CHN Community
Log In/Register

October 12, 2011 E-MAIL PRINT Bookmark and Share

In With the New

Murray Takes Over at Western Michigan

by Avash Kalra/Staff Writer

Earlier this summer, when Western Michigan responded to the departure of coach Jeff Blashill by hiring former NHL coach Andy Murray, the 60 year old veteran declared, "I challenge anyone half my age to outwork me on what we plan to bring. I have a lot of energy, and I'm excited about it.

"Working with these young men will help keep me young."

The opportunity to take over the reigns at Western Michigan represents Murray's first foray into college hockey, after previously serving as an NHL head coach for the Los Angeles Kings (1999-2006) and St. Louis Blues (2006-10), in addition to head coaching positions for Team Canada and three professional teams in Switzerland.

One of only 39 head coaches in NHL history with over 300 wins (333), Murray is also the Kings' all-time franchise leader in wins with 215.

While Murray was in his final year coaching a struggling Blues team, things weren't going much better in Kalamazoo for Western Michigan. The Broncos won only eight games in that 2009-10 campaign, before a dramatic turnaround a year ago, winning 19 games and earning the first NCAA tournament appearance for the program since 1996.

Following the season, first-year coach Blashill left Western Michigan for an assistant coaching position with the Detroit Red Wings.

"Certainly there was a standard set here last year," acknowledged Murray, who retained the Broncos' entire assistant coaching staff. "Coach Blashill did a tremendous job and really got the program heading into a positive direction."

And what will Murray — the only Canadian coach in history to win three World Championships — bring to Western Michigan from his experience coaching professionally in the NHL and abroad?

Said Murray, "The most important thing is you have to coach within your own personality and be the person you are. I think it would be false to say that you make adjustments for different levels. I always felt that you get from people what you expect of them. I think you need to be demanding but not demeaning. I think you need to clearly let people know what you're holding them accountable for.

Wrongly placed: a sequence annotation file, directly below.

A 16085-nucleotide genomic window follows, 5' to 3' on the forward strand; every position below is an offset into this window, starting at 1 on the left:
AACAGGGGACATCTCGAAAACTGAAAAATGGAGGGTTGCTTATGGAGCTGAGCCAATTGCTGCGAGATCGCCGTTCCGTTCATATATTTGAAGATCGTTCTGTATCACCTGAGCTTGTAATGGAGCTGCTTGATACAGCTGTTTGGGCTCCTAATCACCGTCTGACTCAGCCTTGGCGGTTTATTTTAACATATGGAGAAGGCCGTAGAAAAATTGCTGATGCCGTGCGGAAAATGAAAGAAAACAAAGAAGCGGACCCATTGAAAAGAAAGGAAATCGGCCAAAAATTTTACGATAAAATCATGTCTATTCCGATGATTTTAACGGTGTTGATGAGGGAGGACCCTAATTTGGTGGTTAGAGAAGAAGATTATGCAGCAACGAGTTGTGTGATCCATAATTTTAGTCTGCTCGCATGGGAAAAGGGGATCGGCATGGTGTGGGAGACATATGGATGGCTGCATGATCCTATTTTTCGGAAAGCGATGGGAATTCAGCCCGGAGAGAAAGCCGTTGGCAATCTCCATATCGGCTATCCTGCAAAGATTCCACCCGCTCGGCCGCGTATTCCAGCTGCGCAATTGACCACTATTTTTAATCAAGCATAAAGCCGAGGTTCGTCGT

"I tried to be a coach that communicated with the players at all levels. I have a sign in our assistant coaches' office right now that says 'Talk to Every Player Every Day.' I want our assistant coaches and myself to get to know our people real well and to make sure they feel appreciated on a daily basis."

Among the roster of players Murray inherits are NHL draft picks Chase Balisy (Nashville Predators), Garrett Haar (Washington Capitals), and Luke Witkowski (Tampa Bay Lightning), in addition to junior goaltender Nick Pisellini, who has drawn pre-season praise from Murray already.

The Broncos will also welcome 10 incoming freshmen to the mix, and Murray expects to rely heavily on senior forward and captain Ian Slater.

"Our captain Ian Slater is as good a captain as I have ever seen, in terms of what he expects of the players and the level of commitment he wants from them," said Murray. "Ian Slater is like another coach on our staff."

Murray will coach Western Michigan as the Broncos undergo their much-publicized transition from the CCHA to the National Collegiate Hockey Conference (NCHC), one of a series of moves set to transform the landscape of college hockey as of 2013-14.

For now though, Murray's opportunity to coach in college hockey represents the fulfillment of a long-standing dream.

"This was something I did have on the so-called bucket list, to try in my life," said Murray, whose two sons played college hockey for Wisconsin and North Dakota.

"You only live once, and I'm excited for this opportunity to be able to compete against some of the best coaches in the game."

Bookmark and Share E-MAIL PRINT

Comment on this Article

Send Feedback | Privacy Policy | Terms and Conditions

©2014 Avash Kalra. All Rights Reserved.